I had barely recovered from last week's meeting concerning the Sheridan/Hollywood TIF, and was about to write about it, when I read a comment by blogger Ryne on The Broken Heart this morning that triggered my gag reflex and sent me on a search for the source of his information. Many thanks to Ryne for alerting us to yet another misallocation of public money that is beyond senseless and irrational. This is the thing you would think of when someone asks " What's next?", in the belief that nobody could conceive of anything more irrational than what was proposed, but then they thought of it.
Excuse me, I mean gaming, a term that attempts to make dropping your kid's food money on a felt-topped table in repeated attempts to get something for nothing, appear respectable. We live in the Age of NewSpeak, where all you have to do to alter the nature of something is to reframe it; a politically correct euphemism completely alters the nature of the beast.
It seems like a short time since the idea of legalized casino gambling was still controversial.
I supported the legalization of this form of amusement because I support the right of an individual to engage in any behavior that harms no one but himself, provided he wants to accept responsibility for it, but that doesn't mean the behavior is "good" , or that I endorse it or that it ought to be promoted by the state.
However, in the twisted, irrational "morality" that prevails among both "liberals" and "conservatives" (however those terms are defined), anything you have a right to do is something that ought to be subsidized by the state, especially if it enriches the corporate rich and the politically connected, and most of all can in any manner be justified as "economic development".
After reading Ryne's post, I went searching and immediately fell over the Chicago Tribune article linked in the title. While the most noxious provision, which would have compensated investors in the failed Rosemont casino, was scuttled (for now), Senate President Emil Jones Jr. and the Governor have, according to the Tribune article, "embraced a package that would include casines in Chicago and three suburbs as well as subsidies for horse racing tracks, Internet betting between boats, and bookie-style betting over the phone."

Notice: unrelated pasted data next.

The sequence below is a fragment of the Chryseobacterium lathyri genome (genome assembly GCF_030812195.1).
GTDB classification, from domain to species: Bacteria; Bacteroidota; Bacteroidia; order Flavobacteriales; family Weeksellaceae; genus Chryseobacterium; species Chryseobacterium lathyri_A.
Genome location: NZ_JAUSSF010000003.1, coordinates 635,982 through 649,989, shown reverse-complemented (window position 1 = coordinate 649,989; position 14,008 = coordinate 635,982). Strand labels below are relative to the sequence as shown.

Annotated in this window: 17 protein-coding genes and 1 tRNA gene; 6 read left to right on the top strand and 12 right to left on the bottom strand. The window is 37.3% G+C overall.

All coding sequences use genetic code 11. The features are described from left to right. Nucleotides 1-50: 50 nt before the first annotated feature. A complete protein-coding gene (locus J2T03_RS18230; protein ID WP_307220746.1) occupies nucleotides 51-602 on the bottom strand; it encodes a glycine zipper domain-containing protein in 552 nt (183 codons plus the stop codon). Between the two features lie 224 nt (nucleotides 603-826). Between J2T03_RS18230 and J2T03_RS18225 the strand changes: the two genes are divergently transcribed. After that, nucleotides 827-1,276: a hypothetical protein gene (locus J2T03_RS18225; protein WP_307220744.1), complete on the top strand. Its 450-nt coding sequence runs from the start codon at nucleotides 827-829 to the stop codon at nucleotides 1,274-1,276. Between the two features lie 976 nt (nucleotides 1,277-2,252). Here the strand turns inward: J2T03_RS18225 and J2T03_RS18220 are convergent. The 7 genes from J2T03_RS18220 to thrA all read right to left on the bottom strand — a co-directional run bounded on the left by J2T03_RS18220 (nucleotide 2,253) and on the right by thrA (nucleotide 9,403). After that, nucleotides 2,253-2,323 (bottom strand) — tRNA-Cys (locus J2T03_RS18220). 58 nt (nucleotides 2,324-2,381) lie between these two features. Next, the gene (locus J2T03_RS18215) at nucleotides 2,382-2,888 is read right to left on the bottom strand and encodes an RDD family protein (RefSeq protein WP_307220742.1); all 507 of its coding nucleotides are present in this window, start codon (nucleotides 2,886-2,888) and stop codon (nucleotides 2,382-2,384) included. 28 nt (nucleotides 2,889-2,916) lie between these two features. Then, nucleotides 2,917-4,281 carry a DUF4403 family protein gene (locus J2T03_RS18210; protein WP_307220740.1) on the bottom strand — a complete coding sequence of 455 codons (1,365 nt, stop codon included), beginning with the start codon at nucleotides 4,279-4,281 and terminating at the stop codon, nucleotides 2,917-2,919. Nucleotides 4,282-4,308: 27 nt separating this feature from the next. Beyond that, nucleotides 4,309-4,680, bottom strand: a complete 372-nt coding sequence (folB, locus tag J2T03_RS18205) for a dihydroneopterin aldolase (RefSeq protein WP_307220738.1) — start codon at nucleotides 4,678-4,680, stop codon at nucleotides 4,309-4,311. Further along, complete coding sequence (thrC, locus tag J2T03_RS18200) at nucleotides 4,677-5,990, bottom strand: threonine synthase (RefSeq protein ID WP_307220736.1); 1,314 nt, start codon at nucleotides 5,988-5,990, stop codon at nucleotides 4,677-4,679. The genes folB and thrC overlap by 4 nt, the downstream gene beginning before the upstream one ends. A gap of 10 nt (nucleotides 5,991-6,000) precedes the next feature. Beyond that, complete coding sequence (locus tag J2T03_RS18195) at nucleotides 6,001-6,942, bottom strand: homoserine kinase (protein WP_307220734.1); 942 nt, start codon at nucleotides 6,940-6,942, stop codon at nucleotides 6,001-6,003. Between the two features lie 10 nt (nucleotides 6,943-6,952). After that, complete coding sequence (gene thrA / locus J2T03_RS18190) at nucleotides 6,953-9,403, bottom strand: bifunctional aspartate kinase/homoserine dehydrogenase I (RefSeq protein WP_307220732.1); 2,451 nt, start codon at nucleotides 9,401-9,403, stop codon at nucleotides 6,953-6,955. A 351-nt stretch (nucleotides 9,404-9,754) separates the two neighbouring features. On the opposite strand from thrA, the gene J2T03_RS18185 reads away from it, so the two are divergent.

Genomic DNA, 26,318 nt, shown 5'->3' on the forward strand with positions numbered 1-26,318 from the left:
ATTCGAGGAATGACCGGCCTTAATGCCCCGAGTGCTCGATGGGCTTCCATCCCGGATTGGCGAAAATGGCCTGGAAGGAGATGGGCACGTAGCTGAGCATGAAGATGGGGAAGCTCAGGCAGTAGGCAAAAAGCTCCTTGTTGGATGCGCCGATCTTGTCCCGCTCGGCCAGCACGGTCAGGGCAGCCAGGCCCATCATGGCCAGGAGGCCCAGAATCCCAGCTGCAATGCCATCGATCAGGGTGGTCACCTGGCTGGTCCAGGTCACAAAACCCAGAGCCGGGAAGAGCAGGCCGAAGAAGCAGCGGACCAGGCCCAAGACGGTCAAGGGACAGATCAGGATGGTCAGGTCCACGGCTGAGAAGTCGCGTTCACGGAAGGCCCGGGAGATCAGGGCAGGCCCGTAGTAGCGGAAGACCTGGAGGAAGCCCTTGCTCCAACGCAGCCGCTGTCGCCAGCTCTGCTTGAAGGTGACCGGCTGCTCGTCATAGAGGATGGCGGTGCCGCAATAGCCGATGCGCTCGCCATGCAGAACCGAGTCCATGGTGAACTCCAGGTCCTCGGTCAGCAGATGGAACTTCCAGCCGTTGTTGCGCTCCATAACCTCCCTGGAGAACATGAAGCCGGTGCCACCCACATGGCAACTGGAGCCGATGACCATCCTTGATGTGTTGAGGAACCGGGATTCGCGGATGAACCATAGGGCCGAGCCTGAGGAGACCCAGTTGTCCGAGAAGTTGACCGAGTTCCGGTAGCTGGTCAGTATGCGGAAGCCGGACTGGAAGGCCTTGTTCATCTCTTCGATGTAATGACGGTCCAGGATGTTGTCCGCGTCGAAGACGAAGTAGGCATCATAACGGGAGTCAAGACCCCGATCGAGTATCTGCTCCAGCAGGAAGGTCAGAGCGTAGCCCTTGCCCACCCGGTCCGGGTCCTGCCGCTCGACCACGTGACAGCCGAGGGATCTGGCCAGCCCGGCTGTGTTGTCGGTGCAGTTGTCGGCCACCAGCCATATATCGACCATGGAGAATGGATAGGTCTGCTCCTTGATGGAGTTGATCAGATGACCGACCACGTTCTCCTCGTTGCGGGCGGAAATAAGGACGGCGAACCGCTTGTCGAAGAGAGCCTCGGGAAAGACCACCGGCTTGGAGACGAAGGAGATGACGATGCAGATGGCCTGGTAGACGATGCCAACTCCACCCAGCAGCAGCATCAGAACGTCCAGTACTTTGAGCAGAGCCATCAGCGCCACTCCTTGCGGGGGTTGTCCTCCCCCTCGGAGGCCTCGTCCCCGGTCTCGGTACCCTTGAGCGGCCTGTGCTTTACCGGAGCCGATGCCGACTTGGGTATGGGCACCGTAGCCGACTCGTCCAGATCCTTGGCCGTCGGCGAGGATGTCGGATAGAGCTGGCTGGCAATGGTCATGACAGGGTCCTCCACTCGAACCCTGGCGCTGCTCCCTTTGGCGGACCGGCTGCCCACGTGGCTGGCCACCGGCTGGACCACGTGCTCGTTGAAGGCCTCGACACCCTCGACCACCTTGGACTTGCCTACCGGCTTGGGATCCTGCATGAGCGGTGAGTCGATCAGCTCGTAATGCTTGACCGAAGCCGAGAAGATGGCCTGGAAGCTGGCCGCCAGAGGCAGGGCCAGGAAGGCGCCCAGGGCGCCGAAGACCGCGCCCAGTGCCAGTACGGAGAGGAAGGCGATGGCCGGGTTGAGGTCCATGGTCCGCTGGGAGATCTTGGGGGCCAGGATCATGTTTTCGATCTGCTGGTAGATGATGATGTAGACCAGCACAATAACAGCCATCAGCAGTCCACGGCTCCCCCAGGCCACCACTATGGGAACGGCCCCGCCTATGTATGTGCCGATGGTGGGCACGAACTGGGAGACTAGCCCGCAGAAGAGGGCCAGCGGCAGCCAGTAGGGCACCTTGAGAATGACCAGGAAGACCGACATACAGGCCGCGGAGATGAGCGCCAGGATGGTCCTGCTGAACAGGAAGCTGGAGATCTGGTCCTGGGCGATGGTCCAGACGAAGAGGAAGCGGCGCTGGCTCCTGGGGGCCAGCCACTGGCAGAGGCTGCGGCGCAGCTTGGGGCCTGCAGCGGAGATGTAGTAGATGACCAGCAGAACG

Nobody has ever given me a satisfactory answer as to why it is a good idea to subsidize for-profit businesses to begin with. The only justification I ever saw for this was because the enterprise or industry in question provided an essential service , such as public transportation or some other essential utility, that it would be extremely disruptive were it to be unavailable. In such a case, you will usually discover that the reason the service is unprofitable is because the playing field has been tilted by government support of its competition, as is the case with public transportation, and railroads.
Gambling, however, is a little different than even Walmart or Target or any of the other corporate behemeths that have benefitted greatly from tax-funded bounty provided by desperate politicians scrambling for development and jobs for their constituents. For while there is no ethical or economic justification for subsidizing large corporate ventures on the backs of their small, local competition, who are thus forced to fund both their own destruction and that of their local economies, at least Target and Walmart are legitimate enterprises that arguably provide plausible employment and legitimate and desirable products and services.
We've sunk to a new low in morality and senselessness when the state not only promotes, but subsidizes an enterprise that is, to put it in the very best light possible, parasitical and unproductive. Let's face it, there is no gain to gambling, except to the casino operators. It is another addictive, compulsive behavior that wrecks destruction on the lives of almost everyone who participates in it, and on the lives of the people around them. It produces nothing but bankruptcy, breakdown, divorce, needy children, murder, and ruined people. It is a pathology, and we might as well subsidize the consumption of tobacco, alcohol, and street drugs.
So don't ask "What's next?" because before you know it, the state legislature just might be working up a bill to subsidize the sale of street drugs under the rubrick of "economic development".